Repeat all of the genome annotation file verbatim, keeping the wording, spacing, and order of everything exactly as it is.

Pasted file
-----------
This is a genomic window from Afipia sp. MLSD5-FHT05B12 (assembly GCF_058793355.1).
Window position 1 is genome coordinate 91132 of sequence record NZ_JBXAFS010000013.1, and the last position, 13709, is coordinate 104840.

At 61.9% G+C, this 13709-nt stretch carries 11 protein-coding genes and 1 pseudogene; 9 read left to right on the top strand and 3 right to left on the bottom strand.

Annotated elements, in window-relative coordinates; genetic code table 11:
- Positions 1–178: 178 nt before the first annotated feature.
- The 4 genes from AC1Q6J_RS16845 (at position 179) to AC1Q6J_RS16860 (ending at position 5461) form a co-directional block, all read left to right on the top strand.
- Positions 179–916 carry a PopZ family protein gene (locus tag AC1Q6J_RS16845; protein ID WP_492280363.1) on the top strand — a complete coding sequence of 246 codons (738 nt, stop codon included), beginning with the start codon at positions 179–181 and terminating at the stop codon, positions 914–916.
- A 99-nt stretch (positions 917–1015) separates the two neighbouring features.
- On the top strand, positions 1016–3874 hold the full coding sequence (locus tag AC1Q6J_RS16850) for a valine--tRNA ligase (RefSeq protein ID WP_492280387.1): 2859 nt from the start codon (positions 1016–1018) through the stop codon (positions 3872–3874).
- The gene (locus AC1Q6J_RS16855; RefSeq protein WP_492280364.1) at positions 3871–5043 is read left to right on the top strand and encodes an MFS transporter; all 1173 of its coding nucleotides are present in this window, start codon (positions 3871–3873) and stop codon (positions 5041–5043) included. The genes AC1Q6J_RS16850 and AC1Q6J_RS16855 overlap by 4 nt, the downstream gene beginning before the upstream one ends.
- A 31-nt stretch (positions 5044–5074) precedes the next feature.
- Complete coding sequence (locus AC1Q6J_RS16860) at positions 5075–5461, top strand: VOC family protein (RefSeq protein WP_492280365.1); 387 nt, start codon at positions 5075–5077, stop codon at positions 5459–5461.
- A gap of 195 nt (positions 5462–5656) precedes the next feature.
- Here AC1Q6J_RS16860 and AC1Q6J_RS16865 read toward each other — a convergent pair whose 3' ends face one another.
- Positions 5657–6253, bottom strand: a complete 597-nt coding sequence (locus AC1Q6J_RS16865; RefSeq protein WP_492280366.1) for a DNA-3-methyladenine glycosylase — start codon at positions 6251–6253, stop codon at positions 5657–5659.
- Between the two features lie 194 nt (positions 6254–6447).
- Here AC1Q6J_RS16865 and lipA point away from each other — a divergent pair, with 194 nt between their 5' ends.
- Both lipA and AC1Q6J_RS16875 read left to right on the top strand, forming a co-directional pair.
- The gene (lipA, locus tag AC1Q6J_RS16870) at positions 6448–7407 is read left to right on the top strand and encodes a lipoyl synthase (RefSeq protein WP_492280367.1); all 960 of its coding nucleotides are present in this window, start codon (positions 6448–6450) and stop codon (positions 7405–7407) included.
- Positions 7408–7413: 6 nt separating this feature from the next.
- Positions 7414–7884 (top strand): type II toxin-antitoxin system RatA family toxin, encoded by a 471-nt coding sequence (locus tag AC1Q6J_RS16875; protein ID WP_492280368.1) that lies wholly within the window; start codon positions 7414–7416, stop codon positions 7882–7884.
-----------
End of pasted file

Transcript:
This is a genomic window from Afipia sp. MLSD5-FHT05B12 (assembly GCF_058793355.1).
Window position 1 is genome coordinate 91132 of sequence record NZ_JBXAFS010000013.1, and the last position, 13709, is coordinate 104840.

At 61.9% G+C, this 13709-nt stretch carries 11 protein-coding genes and 1 pseudogene; 9 read left to right on the top strand and 3 right to left on the bottom strand.

Annotated elements, in window-relative coordinates; genetic code table 11:
- Positions 1–178: 178 nt before the first annotated feature.
- The 4 genes from AC1Q6J_RS16845 (at position 179) to AC1Q6J_RS16860 (ending at position 5461) form a co-directional block, all read left to right on the top strand.
- Positions 179–916 carry a PopZ family protein gene (locus tag AC1Q6J_RS16845; protein ID WP_492280363.1) on the top strand — a complete coding sequence of 246 codons (738 nt, stop codon included), beginning with the start codon at positions 179–181 and terminating at the stop codon, positions 914–916.
- A 99-nt stretch (positions 917–1015) separates the two neighbouring features.
- On the top strand, positions 1016–3874 hold the full coding sequence (locus tag AC1Q6J_RS16850) for a valine--tRNA ligase (RefSeq protein ID WP_492280387.1): 2859 nt from the start codon (positions 1016–1018) through the stop codon (positions 3872–3874).
- The gene (locus AC1Q6J_RS16855; RefSeq protein WP_492280364.1) at positions 3871–5043 is read left to right on the top strand and encodes an MFS transporter; all 1173 of its coding nucleotides are present in this window, start codon (positions 3871–3873) and stop codon (positions 5041–5043) included. The genes AC1Q6J_RS16850 and AC1Q6J_RS16855 overlap by 4 nt, the downstream gene beginning before the upstream one ends.
- A 31-nt stretch (positions 5044–5074) precedes the next feature.
- Complete coding sequence (locus AC1Q6J_RS16860) at positions 5075–5461, top strand: VOC family protein (RefSeq protein WP_492280365.1); 387 nt, start codon at positions 5075–5077, stop codon at positions 5459–5461.
- A gap of 195 nt (positions 5462–5656) precedes the next feature.
- Here AC1Q6J_RS16860 and AC1Q6J_RS16865 read toward each other — a convergent pair whose 3' ends face one another.
- Positions 5657–6253, bottom strand: a complete 597-nt coding sequence (locus AC1Q6J_RS16865; RefSeq protein WP_492280366.1) for a DNA-3-methyladenine glycosylase — start codon at positions 6251–6253, stop codon at positions 5657–5659.
- Between the two features lie 194 nt (positions 6254–6447).
- Here AC1Q6J_RS16865 and lipA point away from each other — a divergent pair, with 194 nt between their 5' ends.
- Both lipA and AC1Q6J_RS16875 read left to right on the top strand, forming a co-directional pair.
- The gene (lipA, locus tag AC1Q6J_RS16870) at positions 6448–7407 is read left to right on the top strand and encodes a lipoyl synthase (RefSeq protein WP_492280367.1); all 960 of its coding nucleotides are present in this window, start codon (positions 6448–6450) and stop codon (positions 7405–7407) included.
- Positions 7408–7413: 6 nt separating this feature from the next.
- Positions 7414–7884 (top strand): type II toxin-antitoxin system RatA family toxin, encoded by a 471-nt coding sequence (locus tag AC1Q6J_RS16875; protein ID WP_492280368.1) that lies wholly within the window; start codon positions 7414–7416, stop codon positions 7882–7884.